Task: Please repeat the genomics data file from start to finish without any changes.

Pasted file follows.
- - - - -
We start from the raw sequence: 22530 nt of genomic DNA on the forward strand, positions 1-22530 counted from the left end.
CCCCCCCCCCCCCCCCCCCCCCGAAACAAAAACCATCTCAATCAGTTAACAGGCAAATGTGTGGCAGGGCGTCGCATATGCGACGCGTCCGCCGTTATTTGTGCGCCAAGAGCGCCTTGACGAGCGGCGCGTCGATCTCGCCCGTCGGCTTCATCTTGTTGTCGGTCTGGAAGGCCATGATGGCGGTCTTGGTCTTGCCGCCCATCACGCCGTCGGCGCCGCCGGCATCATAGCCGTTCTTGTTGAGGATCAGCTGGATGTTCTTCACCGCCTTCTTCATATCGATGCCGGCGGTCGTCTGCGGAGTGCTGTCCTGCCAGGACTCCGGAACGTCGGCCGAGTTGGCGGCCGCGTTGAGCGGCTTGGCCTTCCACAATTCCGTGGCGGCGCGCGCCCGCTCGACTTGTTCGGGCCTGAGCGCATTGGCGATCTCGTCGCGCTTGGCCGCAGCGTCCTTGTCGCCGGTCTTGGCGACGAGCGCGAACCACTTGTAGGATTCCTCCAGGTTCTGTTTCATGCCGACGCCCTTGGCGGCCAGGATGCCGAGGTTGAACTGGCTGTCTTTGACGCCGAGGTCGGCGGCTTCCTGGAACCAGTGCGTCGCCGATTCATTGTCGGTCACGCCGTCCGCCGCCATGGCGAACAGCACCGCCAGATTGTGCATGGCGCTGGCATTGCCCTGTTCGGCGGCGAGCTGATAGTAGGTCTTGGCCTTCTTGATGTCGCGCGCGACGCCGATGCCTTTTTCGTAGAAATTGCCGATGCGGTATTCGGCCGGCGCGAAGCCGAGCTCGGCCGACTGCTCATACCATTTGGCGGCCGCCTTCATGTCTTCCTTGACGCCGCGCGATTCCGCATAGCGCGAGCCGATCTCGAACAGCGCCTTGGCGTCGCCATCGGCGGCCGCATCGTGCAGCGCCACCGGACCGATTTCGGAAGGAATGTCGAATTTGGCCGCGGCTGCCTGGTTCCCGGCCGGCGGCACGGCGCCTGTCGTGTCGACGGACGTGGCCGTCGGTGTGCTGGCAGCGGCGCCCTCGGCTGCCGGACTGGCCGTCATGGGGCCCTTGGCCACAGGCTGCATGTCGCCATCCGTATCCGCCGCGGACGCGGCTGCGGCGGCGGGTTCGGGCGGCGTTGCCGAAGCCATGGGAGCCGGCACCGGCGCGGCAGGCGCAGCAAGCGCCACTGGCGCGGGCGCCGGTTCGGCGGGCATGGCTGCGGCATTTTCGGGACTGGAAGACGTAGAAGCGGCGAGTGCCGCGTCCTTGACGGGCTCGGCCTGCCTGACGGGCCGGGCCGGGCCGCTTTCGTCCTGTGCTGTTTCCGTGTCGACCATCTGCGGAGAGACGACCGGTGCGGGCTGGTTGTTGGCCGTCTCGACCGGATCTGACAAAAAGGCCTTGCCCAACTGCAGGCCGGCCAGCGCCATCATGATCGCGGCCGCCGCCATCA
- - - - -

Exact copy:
We start from the raw sequence: 22530 nt of genomic DNA on the forward strand, positions 1-22530 counted from the left end.
CCCCCCCCCCCCCCCCCCCCCCGAAACAAAAACCATCTCAATCAGTTAACAGGCAAATGTGTGGCAGGGCGTCGCATATGCGACGCGTCCGCCGTTATTTGTGCGCCAAGAGCGCCTTGACGAGCGGCGCGTCGATCTCGCCCGTCGGCTTCATCTTGTTGTCGGTCTGGAAGGCCATGATGGCGGTCTTGGTCTTGCCGCCCATCACGCCGTCGGCGCCGCCGGCATCATAGCCGTTCTTGTTGAGGATCAGCTGGATGTTCTTCACCGCCTTCTTCATATCGATGCCGGCGGTCGTCTGCGGAGTGCTGTCCTGCCAGGACTCCGGAACGTCGGCCGAGTTGGCGGCCGCGTTGAGCGGCTTGGCCTTCCACAATTCCGTGGCGGCGCGCGCCCGCTCGACTTGTTCGGGCCTGAGCGCATTGGCGATCTCGTCGCGCTTGGCCGCAGCGTCCTTGTCGCCGGTCTTGGCGACGAGCGCGAACCACTTGTAGGATTCCTCCAGGTTCTGTTTCATGCCGACGCCCTTGGCGGCCAGGATGCCGAGGTTGAACTGGCTGTCTTTGACGCCGAGGTCGGCGGCTTCCTGGAACCAGTGCGTCGCCGATTCATTGTCGGTCACGCCGTCCGCCGCCATGGCGAACAGCACCGCCAGATTGTGCATGGCGCTGGCATTGCCCTGTTCGGCGGCGAGCTGATAGTAGGTCTTGGCCTTCTTGATGTCGCGCGCGACGCCGATGCCTTTTTCGTAGAAATTGCCGATGCGGTATTCGGCCGGCGCGAAGCCGAGCTCGGCCGACTGCTCATACCATTTGGCGGCCGCCTTCATGTCTTCCTTGACGCCGCGCGATTCCGCATAGCGCGAGCCGATCTCGAACAGCGCCTTGGCGTCGCCATCGGCGGCCGCATCGTGCAGCGCCACCGGACCGATTTCGGAAGGAATGTCGAATTTGGCCGCGGCTGCCTGGTTCCCGGCCGGCGGCACGGCGCCTGTCGTGTCGACGGACGTGGCCGTCGGTGTGCTGGCAGCGGCGCCCTCGGCTGCCGGACTGGCCGTCATGGGGCCCTTGGCCACAGGCTGCATGTCGCCATCCGTATCCGCCGCGGACGCGGCTGCGGCGGCGGGTTCGGGCGGCGTTGCCGAAGCCATGGGAGCCGGCACCGGCGCGGCAGGCGCAGCAAGCGCCACTGGCGCGGGCGCCGGTTCGGCGGGCATGGCTGCGGCATTTTCGGGACTGGAAGACGTAGAAGCGGCGAGTGCCGCGTCCTTGACGGGCTCGGCCTGCCTGACGGGCCGGGCCGGGCCGCTTTCGTCCTGTGCTGTTTCCGTGTCGACCATCTGCGGAGAGACGACCGGTGCGGGCTGGTTGTTGGCCGTCTCGACCGGATCTGACAAAAAGGCCTTGCCCAACTGCAGGCCGGCCAGCGCCATCATGATCGCGGCCGCCGCCATCA